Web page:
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How Labour loves the rich


The Labour government has embraced the super-rich, making Britain their tax haven. It allows 25,000 non-domiciled multi-millionaires to pay no income tax. When some MPs briefly suggested taxing the non-doms this summer, the interests of the 25,000 easily defeated those of the 50 million. In 2006, 54 billionaires paid a total of just £14.7 million in income tax. So, unsurprisingly, inequality has reached record levels.

Brown cut capital gains tax (40 per cent under Thatcher) to just 10 per cent on gains made on assets held for two years, the same rate that private-equity partners paid on the "carried interest" they gained from the sales of the companies they had bought.

In 1997 Brown ended the dividend tax credit, grabbing billions from our occupational pension funds (and forcing higher contributions). The government then encouraged the City to push our pensions savings into ever more dodgy financial instruments. In 1997, savings were 9.5 per cent of income; they are now just 2.1 per cent. Overseas investors fund private-equity companies whose profits rob our pension funds of the gains.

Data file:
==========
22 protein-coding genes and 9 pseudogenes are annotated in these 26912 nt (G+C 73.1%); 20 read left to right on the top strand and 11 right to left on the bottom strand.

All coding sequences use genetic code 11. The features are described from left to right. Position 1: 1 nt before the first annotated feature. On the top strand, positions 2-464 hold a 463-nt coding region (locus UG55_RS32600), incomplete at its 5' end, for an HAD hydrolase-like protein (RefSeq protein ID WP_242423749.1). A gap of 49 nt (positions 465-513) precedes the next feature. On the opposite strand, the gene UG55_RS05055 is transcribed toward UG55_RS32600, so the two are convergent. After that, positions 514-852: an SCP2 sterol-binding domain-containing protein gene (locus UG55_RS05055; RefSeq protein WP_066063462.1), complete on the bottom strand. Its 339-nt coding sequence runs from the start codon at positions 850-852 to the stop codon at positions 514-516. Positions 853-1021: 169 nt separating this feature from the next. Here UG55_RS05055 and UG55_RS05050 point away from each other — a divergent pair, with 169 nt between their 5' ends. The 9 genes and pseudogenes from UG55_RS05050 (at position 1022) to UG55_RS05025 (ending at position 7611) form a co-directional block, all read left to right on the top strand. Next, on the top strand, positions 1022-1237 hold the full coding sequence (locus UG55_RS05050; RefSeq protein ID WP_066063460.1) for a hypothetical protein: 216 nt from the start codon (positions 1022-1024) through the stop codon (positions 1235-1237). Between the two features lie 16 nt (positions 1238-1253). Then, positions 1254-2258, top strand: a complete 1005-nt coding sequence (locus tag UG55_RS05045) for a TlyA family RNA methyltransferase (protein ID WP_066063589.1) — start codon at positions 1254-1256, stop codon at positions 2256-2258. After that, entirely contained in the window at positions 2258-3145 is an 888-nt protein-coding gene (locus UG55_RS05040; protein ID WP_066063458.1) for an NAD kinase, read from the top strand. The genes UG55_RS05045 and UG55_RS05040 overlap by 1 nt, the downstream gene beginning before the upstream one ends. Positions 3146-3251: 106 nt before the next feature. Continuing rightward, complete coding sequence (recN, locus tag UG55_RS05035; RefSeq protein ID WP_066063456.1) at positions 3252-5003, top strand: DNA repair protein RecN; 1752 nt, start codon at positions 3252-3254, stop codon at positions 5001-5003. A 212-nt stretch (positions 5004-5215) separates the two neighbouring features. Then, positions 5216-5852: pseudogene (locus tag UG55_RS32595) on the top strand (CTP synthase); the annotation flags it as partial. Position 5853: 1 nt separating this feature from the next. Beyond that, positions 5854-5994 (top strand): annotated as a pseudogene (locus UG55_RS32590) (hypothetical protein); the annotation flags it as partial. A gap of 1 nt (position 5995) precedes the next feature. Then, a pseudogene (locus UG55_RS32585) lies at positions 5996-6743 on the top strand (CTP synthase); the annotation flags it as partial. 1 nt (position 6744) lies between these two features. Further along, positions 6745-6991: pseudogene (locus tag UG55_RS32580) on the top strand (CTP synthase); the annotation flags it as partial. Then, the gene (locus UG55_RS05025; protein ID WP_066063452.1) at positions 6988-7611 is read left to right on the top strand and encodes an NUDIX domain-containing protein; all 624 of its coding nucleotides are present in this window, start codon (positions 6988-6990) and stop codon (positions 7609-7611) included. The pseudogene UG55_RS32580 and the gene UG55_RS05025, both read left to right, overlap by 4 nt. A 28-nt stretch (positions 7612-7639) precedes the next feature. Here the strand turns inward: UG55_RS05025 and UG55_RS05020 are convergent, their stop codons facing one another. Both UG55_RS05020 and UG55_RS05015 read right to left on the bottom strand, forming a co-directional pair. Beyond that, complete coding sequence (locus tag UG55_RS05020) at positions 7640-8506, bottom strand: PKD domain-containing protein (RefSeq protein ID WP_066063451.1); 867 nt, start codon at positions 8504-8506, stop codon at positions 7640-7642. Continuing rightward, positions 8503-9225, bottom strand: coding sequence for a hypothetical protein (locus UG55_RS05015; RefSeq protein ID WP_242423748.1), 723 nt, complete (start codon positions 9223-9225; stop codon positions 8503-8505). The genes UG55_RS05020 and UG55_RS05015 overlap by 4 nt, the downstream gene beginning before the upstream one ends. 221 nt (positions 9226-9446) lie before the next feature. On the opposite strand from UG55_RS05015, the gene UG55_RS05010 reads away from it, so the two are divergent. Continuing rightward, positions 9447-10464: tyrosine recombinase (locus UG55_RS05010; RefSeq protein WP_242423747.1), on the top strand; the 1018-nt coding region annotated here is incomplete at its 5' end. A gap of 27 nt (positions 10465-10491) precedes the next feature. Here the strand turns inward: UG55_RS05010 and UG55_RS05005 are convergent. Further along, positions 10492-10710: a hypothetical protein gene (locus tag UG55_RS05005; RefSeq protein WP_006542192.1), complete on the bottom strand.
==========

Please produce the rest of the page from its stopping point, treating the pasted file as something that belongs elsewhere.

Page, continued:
Private equity companies borrow hugely to fund their purchases. Interest on debt is deductible from profits, so these companies load their businesses with just enough debt to wipe out their tax liability: the taxable profits disappear, and so do their taxes.

The rest of us subsidise these pirates through our taxes. Since 2000, the tax paid by giant corporations has risen just 4.7 per cent, the tax paid by the big banks has risen by 27 per cent, but the tax paid by small firms has risen by 132 per cent.

Debenhams, under private-equity ownership, got £22 million in tax credits in just two years. The AA, under private-equity ownership, stopped paying tax and the Inland Revenue owed it £67.5 million by the end of 2005. Saga, under private-equity ownership, claimed a tax refund of £18.7 million. The global financial markets have become a machine for enriching the few while loading debt on to the many. The interests of hedge funds and private equity are completely opposed to the interests of the vast majority of us.